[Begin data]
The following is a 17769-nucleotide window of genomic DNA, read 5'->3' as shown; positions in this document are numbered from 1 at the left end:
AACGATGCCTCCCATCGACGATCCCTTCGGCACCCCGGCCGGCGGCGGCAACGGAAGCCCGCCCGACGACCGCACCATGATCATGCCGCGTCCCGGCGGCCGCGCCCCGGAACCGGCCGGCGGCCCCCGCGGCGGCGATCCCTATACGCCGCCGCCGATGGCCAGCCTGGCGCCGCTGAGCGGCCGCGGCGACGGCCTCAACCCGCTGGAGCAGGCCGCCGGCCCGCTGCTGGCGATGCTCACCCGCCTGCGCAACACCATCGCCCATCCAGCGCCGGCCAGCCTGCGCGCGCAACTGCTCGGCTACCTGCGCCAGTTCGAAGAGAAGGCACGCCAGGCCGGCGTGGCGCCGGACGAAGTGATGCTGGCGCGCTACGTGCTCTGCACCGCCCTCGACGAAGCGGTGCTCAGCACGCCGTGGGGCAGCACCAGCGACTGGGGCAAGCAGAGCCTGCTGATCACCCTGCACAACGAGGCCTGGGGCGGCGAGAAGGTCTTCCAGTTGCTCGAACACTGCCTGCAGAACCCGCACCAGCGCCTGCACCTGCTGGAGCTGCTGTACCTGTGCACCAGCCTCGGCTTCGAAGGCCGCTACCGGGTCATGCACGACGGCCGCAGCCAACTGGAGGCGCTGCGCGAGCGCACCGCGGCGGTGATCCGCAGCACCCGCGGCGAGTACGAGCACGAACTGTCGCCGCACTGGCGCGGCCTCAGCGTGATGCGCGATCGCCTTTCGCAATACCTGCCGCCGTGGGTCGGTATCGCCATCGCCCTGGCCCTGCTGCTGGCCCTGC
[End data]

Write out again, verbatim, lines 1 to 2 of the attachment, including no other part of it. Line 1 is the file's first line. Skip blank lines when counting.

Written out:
The following is a 17769-nucleotide window of genomic DNA, read 5'->3' as shown; positions in this document are numbered from 1 at the left end:
AACGATGCCTCCCATCGACGATCCCTTCGGCACCCCGGCCGGCGGCGGCAACGGAAGCCCGCCCGACGACCGCACCATGATCATGCCGCGTCCCGGCGGCCGCGCCCCGGAACCGGCCGGCGGCCCCCGCGGCGGCGATCCCTATACGCCGCCGCCGATGGCCAGCCTGGCGCCGCTGAGCGGCCGCGGCGACGGCCTCAACCCGCTGGAGCAGGCCGCCGGCCCGCTGCTGGCGATGCTCACCCGCCTGCGCAACACCATCGCCCATCCAGCGCCGGCCAGCCTGCGCGCGCAACTGCTCGGCTACCTGCGCCAGTTCGAAGAGAAGGCACGCCAGGCCGGCGTGGCGCCGGACGAAGTGATGCTGGCGCGCTACGTGCTCTGCACCGCCCTCGACGAAGCGGTGCTCAGCACGCCGTGGGGCAGCACCAGCGACTGGGGCAAGCAGAGCCTGCTGATCACCCTGCACAACGAGGCCTGGGGCGGCGAGAAGGTCTTCCAGTTGCTCGAACACTGCCTGCAGAACCCGCACCAGCGCCTGCACCTGCTGGAGCTGCTGTACCTGTGCACCAGCCTCGGCTTCGAAGGCCGCTACCGGGTCATGCACGACGGCCGCAGCCAACTGGAGGCGCTGCGCGAGCGCACCGCGGCGGTGATCCGCAGCACCCGCGGCGAGTACGAGCACGAACTGTCGCCGCACTGGCGCGGCCTCAGCGTGATGCGCGATCGCCTTTCGCAATACCTGCCGCCGTGGGTCGGTATCGCCATCGCCCTGGCCCTGCTGCTGGCCCTGC